Western Digital has been very active in creating products for what it deems to be important markets, as it has become obvious that a simple differentiation into server/desktop/mobile segments isn’t sufficient anymore. WD was the first drive maker to ship a 1 TB hard drive that was optimized for power consumption (check out the review). These drives are called Caviar Green and they spin at only 5,400 RPM to reach low power consumption numbers. However, Hitachi’s new Deskstar 7K1000.B provides much better performance, while still requiring less power than the 5,400 RM Caviar Green both in idle power and when running our streaming and workstation tests, so the Caviar Green clearly requires revision.
In addition to the Green, Western Digital has a lineup of mainstream drives called the Caviar Blue series and a family of performance drives (such as the WD1001FALS we’re testing) named Caviar Black. This is supposed to be the new high-end beast.
Western Digital did everything possible to make sure that the new Black Edition dominates. It equipped the drive with a 32 MB cache, which might be responsible for some of the excellent performance results, a typical 7,200 RPM spindle speed, and a number of additional features. The data sheet mentions twin processors for increased performance, a motor shaft equipped with a mechanism to counter induced vibration (StableTrac), and a mechanism to prevent any contact between the heads and the surface (NoTouch ramp load technology). WD only offers 1 TB and 750 GB capacity points with this design.
Downsides: Temperature, Some Noise
The Caviar Black’s access noise is more noticeable than on other drives, although the drive will probably still be the quietest component in a high-end PC. Another side effect of this drive’s no-compromise performance is its surface temperature, which we measured at 117°F (47°C). This is about as high as the surface temperature of the 10,000 RPM WD1500 Raptor, but it is still considerably less than the temperatures we measured for the old Hitachi Deskstar 7K1000 with five platters.
Upsides: Performance, Performance, Performance
This hard drive is one of the quickest desktop drives we’ve seen passing our test suite. Its 12.2 ms access time is the quickest ever measured for a 3.5” 7,200 RPM desktop drive, and this dominance continues in the I/O benchmarks. The new WD Caviar Black outperforms any other 7,200 RPM drive in terms of I/O performance, and the difference is significant especially in the database and file server profiles. Its only shortcoming is throughout, as Samsung and Seagate provide better maximum performance. The Caviar Black provides a fast 106 MB/s maximum read/write transfer rate, but it cannot beat the Samsung Spinpoint F1, which has been dominating this area for almost 9 months.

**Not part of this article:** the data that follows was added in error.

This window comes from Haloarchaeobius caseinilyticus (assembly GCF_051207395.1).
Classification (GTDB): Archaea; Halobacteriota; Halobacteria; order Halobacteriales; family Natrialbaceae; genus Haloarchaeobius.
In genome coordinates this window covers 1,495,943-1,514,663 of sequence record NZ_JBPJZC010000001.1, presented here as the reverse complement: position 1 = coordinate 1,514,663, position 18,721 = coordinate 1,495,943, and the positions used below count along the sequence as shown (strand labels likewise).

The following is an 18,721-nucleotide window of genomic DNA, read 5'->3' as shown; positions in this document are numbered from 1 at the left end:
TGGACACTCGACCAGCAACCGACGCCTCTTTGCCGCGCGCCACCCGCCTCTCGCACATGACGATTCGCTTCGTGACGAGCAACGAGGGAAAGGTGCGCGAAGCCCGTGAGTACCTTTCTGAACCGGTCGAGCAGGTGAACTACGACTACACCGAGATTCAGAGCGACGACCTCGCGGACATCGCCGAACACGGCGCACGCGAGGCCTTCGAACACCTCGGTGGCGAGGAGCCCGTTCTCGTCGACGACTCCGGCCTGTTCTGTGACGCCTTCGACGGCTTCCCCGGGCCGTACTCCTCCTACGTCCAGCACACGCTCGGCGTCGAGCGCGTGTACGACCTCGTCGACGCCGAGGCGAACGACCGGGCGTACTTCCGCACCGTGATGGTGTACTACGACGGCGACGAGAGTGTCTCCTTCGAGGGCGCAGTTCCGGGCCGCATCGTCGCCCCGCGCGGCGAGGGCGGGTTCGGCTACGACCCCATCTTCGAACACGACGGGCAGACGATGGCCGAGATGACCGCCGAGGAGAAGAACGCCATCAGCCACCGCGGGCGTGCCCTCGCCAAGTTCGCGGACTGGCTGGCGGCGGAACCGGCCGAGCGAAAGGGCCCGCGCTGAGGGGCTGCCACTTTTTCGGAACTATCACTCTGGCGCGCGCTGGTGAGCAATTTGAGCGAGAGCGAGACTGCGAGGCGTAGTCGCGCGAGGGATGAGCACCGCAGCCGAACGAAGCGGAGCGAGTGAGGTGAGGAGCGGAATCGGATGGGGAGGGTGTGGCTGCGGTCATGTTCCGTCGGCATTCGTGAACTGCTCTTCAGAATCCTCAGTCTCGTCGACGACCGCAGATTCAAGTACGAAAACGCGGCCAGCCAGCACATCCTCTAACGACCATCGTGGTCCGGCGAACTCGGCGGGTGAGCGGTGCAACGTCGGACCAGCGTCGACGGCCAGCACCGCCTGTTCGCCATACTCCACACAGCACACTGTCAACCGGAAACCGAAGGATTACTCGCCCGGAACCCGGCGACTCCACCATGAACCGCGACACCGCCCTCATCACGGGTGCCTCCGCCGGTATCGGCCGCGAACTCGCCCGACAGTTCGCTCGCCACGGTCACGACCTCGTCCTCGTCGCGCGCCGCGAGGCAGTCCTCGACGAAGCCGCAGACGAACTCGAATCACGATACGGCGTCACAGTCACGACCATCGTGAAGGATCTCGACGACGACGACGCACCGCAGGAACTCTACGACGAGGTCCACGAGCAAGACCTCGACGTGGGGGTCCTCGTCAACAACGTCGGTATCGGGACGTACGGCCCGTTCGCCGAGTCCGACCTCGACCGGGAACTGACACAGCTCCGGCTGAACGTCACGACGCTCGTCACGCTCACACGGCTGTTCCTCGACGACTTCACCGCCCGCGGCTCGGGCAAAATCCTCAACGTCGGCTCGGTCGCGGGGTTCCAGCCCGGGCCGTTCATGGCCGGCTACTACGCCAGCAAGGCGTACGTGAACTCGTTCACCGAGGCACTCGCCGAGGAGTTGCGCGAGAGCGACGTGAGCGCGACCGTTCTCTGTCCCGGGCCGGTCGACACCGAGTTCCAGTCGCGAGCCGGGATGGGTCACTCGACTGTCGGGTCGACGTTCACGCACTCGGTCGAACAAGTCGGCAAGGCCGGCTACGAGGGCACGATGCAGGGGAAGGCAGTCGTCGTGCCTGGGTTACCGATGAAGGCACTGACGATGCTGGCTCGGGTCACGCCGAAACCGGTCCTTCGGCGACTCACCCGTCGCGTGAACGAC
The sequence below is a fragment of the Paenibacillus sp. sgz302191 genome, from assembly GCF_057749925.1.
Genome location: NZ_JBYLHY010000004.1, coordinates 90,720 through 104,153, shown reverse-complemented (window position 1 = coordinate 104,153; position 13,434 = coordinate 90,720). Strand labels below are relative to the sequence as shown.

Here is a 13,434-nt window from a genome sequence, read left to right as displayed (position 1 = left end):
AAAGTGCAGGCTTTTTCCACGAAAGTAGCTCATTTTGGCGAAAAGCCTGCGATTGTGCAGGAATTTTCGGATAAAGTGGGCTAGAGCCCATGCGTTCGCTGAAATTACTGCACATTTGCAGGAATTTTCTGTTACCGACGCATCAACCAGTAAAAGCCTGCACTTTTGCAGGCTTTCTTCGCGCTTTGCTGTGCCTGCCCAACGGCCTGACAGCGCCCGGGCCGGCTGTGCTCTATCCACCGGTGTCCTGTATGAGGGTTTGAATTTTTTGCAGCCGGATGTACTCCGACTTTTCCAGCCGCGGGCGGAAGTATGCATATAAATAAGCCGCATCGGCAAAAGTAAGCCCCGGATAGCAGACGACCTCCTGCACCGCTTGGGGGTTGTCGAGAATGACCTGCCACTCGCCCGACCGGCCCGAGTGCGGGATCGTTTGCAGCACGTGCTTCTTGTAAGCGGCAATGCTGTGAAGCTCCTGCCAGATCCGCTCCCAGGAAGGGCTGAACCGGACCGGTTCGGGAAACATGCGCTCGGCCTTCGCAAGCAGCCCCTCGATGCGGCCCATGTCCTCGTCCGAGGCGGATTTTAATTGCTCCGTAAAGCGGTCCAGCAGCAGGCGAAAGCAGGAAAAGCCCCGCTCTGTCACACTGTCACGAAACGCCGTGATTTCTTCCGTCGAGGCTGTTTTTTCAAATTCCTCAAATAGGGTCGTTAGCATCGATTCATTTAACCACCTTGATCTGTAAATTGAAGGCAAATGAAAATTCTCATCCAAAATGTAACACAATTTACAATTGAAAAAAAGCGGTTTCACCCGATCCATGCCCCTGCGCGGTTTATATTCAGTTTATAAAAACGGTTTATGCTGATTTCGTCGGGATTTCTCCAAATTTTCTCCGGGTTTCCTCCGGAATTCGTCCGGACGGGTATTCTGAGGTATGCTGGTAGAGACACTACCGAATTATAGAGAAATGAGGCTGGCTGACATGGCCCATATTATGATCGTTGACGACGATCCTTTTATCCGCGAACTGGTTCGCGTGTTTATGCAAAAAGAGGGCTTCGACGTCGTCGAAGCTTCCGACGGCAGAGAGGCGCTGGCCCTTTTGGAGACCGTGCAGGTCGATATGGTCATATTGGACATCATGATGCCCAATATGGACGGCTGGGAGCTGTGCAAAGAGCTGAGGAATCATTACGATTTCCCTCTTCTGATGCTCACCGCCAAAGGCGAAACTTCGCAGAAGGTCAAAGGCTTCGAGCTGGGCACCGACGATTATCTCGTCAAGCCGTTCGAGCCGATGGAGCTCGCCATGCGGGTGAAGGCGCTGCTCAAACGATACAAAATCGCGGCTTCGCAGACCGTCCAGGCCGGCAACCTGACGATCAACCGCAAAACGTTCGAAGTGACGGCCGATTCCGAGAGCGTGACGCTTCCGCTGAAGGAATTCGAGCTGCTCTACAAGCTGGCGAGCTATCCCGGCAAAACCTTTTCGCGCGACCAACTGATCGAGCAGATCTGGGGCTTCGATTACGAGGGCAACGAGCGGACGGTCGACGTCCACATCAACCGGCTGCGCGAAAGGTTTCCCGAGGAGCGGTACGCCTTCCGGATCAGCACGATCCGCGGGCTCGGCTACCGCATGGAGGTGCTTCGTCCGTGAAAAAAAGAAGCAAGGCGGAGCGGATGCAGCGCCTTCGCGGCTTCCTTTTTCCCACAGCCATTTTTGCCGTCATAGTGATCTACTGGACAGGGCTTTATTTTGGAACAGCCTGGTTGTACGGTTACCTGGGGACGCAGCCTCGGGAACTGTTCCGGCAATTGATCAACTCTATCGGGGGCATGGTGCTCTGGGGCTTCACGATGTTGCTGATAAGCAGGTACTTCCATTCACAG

High Performance Ensures Great Efficiency Despite Average Power Consumption
The efficiency test results are pretty interesting, as the Caviar Black is a great example of performance being important to reach good performance per watt. The Caviar Black is not a power saver. In fact, it requires more idle power than the Deskstar 7K1000.B. Despite this, it is still more economical than Seagate’s Barracuda 7200.11, the regular version of Samsung’s Spinpoint F1 and the aged Deskstar 7K1000 in most of the tests. The power requirements in our two efficiency testing profiles, which include workstation-type I/O and streaming read operations, finished with only average results, but this drive’s performance is actually high enough to have it come out on top for the streaming read test and workstation I/O test when performance is put into context with power consumption.
- Hitachi, WD: 1-TB Drives Revised
- Hitachi Deskstar 7K1000.B 1 TB (HDT721010SLA360)
- Western Digital Caviar Black 1 TB (WD1001FALS)
- Test Setup and Transfer Diagrams
- Access Time and Interface Bandwidth
- Sequential Read/Write Throughput
- PCMark05 Application Benchmarks
- I/O Performance
- Power and Temperature
- Performance per Watt: Workstation
- Performance per Watt, Streaming Reads
- Old vs. New and Comparison Table